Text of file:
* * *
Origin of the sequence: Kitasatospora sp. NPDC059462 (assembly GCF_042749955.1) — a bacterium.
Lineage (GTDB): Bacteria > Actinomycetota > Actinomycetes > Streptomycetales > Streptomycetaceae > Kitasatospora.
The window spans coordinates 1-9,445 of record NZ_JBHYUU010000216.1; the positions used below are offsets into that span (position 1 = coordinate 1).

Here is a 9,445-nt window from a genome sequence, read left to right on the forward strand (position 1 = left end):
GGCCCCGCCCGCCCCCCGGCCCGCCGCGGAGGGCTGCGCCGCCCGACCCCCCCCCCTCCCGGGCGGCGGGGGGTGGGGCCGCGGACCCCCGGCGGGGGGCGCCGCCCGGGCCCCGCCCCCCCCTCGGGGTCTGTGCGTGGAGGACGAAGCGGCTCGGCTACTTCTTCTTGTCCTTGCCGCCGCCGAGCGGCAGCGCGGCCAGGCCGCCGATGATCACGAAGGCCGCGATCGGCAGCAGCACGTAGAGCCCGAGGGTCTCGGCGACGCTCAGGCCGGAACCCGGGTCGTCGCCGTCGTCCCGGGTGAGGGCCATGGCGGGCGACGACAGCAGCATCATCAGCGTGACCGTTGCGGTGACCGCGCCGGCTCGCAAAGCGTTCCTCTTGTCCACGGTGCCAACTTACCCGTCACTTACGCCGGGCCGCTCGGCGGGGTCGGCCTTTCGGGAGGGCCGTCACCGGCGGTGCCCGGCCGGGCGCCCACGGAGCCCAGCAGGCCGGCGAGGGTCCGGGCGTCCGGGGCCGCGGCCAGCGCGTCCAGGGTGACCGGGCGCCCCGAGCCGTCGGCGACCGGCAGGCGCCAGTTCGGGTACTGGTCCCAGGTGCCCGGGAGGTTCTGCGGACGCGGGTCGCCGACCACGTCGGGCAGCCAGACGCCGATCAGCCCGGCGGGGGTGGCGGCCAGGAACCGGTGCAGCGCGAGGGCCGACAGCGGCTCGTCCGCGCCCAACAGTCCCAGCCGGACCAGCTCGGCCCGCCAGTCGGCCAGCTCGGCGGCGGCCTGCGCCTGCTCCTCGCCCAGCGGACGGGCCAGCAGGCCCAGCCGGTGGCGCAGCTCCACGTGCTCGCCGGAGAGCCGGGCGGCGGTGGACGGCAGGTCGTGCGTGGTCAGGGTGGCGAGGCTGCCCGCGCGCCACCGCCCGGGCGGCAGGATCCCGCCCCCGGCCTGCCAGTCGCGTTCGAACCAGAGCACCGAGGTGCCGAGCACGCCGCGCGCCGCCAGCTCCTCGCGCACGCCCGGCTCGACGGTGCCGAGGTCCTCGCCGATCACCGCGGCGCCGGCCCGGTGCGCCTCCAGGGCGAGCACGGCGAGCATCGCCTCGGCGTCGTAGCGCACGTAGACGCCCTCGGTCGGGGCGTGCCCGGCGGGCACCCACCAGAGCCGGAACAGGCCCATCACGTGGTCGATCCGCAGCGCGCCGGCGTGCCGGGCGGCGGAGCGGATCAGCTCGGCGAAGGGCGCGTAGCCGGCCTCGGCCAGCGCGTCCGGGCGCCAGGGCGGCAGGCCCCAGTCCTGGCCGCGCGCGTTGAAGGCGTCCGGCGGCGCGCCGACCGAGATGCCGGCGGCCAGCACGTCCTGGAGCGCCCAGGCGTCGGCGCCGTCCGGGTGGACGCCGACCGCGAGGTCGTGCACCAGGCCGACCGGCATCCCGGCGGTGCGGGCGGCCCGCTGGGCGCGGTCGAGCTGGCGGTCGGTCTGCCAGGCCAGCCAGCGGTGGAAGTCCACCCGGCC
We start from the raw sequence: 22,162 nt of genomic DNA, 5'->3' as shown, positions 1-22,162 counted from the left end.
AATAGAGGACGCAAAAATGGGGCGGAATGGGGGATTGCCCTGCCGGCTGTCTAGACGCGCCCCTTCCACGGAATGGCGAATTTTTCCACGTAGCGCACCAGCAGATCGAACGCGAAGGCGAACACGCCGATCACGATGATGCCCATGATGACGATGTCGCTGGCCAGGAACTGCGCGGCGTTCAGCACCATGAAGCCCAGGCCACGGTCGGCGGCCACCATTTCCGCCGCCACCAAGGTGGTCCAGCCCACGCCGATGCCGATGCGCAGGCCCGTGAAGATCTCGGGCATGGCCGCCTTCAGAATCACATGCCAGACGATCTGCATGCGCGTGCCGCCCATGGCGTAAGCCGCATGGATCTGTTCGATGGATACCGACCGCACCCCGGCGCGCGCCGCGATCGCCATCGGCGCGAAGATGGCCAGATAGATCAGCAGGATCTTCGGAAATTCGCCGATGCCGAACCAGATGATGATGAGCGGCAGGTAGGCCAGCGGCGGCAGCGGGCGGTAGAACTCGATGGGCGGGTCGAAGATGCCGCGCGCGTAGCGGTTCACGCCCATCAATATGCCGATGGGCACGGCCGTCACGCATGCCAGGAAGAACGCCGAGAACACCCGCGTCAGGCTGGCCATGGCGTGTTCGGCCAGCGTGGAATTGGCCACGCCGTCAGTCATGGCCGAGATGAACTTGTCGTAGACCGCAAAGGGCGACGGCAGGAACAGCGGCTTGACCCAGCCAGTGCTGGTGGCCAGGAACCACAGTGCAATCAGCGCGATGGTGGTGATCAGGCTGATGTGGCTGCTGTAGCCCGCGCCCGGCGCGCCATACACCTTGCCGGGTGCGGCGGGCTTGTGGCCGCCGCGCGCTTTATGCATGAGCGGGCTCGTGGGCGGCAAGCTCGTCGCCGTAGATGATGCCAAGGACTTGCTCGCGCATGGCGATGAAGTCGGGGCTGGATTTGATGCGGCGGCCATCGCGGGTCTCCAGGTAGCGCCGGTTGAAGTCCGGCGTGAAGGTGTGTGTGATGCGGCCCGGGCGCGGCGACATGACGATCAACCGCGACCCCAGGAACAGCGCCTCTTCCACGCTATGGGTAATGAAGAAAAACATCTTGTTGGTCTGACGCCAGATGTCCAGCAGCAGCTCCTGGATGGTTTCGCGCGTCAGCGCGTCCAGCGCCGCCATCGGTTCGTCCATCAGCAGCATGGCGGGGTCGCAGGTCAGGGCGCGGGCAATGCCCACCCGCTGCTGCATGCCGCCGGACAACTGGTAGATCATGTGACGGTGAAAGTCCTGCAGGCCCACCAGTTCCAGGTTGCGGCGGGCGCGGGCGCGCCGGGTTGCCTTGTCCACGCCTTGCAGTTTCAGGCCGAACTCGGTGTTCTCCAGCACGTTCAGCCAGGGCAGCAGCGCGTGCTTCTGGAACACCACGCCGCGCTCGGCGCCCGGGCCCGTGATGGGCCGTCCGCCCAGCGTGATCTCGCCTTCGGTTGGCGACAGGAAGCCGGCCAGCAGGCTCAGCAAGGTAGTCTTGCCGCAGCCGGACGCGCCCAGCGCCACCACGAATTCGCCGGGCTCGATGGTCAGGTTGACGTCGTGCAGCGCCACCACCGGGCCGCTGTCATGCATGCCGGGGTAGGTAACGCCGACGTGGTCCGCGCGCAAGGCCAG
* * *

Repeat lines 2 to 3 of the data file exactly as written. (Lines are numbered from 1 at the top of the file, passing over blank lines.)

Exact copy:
Lineage (GTDB): Bacteria > Actinomycetota > Actinomycetes > Streptomycetales > Streptomycetaceae > Kitasatospora.
The window spans coordinates 1-9,445 of record NZ_JBHYUU010000216.1; the positions used below are offsets into that span (position 1 = coordinate 1).